Consumers Energy encountered two surprises this year after it fast-tracked a Michigan wind farm project to take advantage of expiring federal tax credits.
One, the project will cost less than the utility thought it would to build, and two, technology advances mean each turbine will produce more power than previously projected.
Citing those improved economics, Consumers Energy proposed last week to eliminate a surcharge on customers’ bills that was designed to cover the cost of complying with Michigan’s renewable electricity standard.
The utility is downplaying the significance, but environmental groups are claiming a win, saying the proposal vindicates their position that utilities have exaggerated the cost of renewable energy.
“The accounting is finally catching up to facts we’ve always known, which is that renewable projects have been cost effective, and they’re getting more so,” said David Gard, energy program director for the Michigan Environmental Council.
While it’s difficult to generalize about the rate impact of renewable energy standards, the experience of Michigan’s large utilities suggests they aren’t always as costly as critics claim.
Michigan’s 2008 renewable energy law requires all utilities to generate 10 percent of their electricity from renewables by 2015, and it lets them pass the added expense to customers in the form of a monthly fee.
On July 29, the company filed testimony with the Michigan Public Service Commission in which it proposed phasing out the renewable energy surcharge completely.
The July 29 filing focuses on financial developments around the company’s Cross Winds Energy Park, a 62-turbine, 105-megawatt wind farm to be built in Tuscola County, in Michigan’s thumb region, south of Saginaw Bay.
Consumers planned to spend approximately $275 million on the project, but the price tag for equipment and construction has since fallen to about $265 million, the company said.
By moving the project schedule up a year, the company will also qualify for approximately $110 million worth of federal wind production tax credits over the next decade.
Meanwhile, the projected net capacity factor — the amount of time the turbines will generate power — has improved from 41 percent to 45.2 percent because of better turbine performance.
The disclosure from Consumers Energy comes just two months after Michigan’s other major electric utility, DTE Energy, proposed lowering its monthly renewable energy surcharge from $3 to 43 cents.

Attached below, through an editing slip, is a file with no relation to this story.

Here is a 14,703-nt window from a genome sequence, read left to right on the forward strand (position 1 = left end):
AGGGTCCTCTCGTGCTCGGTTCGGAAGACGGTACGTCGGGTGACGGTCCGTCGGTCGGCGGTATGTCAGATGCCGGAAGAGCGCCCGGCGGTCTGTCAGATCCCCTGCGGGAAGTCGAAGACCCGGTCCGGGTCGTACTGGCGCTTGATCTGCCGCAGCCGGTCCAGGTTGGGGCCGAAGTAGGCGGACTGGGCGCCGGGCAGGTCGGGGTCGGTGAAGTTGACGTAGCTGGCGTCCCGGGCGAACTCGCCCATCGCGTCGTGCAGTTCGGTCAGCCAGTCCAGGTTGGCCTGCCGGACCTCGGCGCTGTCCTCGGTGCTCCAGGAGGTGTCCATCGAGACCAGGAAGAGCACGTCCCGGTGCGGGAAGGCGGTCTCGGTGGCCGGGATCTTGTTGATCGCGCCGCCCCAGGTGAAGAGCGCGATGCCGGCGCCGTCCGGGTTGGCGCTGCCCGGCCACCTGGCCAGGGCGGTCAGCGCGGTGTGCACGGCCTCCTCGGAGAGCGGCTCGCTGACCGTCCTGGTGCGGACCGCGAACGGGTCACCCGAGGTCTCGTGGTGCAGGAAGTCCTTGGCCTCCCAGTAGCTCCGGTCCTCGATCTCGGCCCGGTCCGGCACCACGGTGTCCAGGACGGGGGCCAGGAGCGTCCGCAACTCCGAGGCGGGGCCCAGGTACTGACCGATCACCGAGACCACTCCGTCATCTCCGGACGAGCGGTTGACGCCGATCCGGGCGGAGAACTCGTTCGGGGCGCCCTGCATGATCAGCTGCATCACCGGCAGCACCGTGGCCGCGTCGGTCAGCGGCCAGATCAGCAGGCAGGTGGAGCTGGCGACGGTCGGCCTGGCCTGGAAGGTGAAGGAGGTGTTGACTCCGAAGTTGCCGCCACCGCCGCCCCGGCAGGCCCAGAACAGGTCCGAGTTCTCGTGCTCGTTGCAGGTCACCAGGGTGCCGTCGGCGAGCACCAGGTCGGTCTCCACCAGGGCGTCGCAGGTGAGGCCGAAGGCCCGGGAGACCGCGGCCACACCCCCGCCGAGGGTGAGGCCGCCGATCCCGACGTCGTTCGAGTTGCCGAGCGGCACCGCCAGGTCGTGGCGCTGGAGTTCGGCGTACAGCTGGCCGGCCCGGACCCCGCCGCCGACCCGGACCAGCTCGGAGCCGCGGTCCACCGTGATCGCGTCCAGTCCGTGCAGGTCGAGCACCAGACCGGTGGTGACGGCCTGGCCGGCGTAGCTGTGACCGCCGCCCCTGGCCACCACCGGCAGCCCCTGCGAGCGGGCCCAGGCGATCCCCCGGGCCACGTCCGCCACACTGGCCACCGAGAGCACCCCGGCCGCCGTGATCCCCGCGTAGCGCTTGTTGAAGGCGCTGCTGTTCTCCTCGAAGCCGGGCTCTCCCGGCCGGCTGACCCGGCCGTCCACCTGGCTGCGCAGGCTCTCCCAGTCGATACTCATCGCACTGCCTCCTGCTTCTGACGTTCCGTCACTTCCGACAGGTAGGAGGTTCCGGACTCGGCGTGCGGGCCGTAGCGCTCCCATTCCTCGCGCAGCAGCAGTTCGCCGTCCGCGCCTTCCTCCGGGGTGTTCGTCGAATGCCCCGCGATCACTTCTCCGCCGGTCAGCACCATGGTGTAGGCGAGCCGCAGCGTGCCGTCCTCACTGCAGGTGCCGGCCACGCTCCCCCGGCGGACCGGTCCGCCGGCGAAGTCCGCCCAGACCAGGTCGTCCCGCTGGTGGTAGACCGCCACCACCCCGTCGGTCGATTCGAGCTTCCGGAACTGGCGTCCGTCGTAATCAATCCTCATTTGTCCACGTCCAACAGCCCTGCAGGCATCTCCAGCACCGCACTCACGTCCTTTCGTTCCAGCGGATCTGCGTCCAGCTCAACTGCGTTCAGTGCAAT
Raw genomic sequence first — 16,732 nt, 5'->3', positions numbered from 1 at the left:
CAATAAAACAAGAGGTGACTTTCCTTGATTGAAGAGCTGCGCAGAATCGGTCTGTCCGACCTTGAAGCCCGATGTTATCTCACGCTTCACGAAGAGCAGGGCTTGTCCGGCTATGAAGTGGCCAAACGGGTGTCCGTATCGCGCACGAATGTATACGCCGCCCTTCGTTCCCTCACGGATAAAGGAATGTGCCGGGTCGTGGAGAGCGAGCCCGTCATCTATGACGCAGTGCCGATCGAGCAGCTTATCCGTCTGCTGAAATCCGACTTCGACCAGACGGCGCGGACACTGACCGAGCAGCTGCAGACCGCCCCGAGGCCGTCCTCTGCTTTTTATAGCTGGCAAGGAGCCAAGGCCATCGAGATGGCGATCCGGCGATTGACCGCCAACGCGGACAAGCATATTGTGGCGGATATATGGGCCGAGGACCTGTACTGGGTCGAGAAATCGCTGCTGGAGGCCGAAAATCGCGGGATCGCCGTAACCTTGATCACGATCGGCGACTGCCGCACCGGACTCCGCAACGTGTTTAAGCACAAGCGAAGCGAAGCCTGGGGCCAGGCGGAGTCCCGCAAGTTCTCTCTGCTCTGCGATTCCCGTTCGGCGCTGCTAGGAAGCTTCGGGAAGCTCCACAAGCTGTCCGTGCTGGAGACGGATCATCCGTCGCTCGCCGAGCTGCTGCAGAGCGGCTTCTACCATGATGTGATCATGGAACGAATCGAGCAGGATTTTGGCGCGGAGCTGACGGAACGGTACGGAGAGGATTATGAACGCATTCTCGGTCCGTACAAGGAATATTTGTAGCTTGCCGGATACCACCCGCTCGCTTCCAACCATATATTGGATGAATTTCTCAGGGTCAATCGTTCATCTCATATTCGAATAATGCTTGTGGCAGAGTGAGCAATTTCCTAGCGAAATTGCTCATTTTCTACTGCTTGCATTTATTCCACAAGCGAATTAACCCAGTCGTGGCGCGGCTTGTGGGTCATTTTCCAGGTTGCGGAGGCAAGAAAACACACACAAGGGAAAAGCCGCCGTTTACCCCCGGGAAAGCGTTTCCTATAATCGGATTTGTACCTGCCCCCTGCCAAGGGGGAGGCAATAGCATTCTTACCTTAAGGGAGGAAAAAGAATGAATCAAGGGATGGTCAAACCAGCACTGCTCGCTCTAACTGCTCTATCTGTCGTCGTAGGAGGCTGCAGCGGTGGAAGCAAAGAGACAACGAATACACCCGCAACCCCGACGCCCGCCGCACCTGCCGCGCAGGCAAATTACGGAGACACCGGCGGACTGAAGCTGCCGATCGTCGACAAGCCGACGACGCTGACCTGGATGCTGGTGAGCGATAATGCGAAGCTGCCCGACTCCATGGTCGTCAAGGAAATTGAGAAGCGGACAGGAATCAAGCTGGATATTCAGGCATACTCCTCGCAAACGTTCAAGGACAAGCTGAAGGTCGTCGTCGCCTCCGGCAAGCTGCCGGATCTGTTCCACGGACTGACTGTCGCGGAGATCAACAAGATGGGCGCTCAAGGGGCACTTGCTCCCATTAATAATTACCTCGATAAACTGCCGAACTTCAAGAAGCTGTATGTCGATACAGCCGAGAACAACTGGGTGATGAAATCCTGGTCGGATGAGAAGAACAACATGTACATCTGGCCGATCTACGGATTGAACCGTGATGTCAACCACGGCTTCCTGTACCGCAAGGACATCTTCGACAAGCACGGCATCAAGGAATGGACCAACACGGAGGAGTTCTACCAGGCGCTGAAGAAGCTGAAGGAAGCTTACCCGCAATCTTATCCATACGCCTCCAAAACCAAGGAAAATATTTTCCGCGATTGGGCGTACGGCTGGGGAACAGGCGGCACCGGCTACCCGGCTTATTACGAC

“We’ve experienced lower costs to build our own wind energy parks, as well as for contracts to purchase power,” Irene Dimitry, DTE Energy’s vice president for marketing and renewables, said in a June 4 press release. “Contributing to that have been technology improvements that have led to better wind and solar energy production, as well as federal production tax credits that have offset our costs.”
Michigan environmental groups thought the surcharges were too high from the beginning and are pleased with the utilities’ proposals to significantly lower or eliminate the fees.
“The utilities weren’t excited about having to do renewable energy. They thought it was going to be expensive and didn’t want to have to do more. It turns out, they’re finding that it’s been good business. It’s good for customers, it’s good for the company, and it’s good for investors,” said Tiffany Hartung, a campaign organizer for the Sierra Club’s Michigan chapter.
Dan Bishop, a spokesman for Consumers Energy, rejected that interpretation and instead described the company’s surcharge proposal as primarily an accounting change.
“It isn’t that renewable costs are going away. It is a proposal to simply adjust the billing,” Bishop said. “Our filing is proposing that they no longer be in a separate surcharge.”
Bishop said he could not say whether other portions of customers’ bills would go up or down under the proposal. He also noted that by the end of the year the company will have collected a surplus of about $200 million from the surcharge to cover ongoing compliance costs.
He said technology advances and the federal tax credit help, “but there still is an incremental cost adding renewable energy to your electric supply portfolio, and to claim otherwise, it’s just not accurate.”
Regardless, the shrinking surcharges show the utilities’ projections about what ramping up renewables would cost were also not accurate.
The reality is that the rate impact of renewable electricity standards across the country has been mixed, varying from state to state and utility to utility, but mostly modest.
A 2012 report by the Center for American Progress found that of 22 states where enough data existed, 12 saw electricity prices increase at a slower rate, relative to the national average, after they adopted a renewable standard.
Concludes the report: “There are no data showing that these standards cause electricity rates to skyrocket.”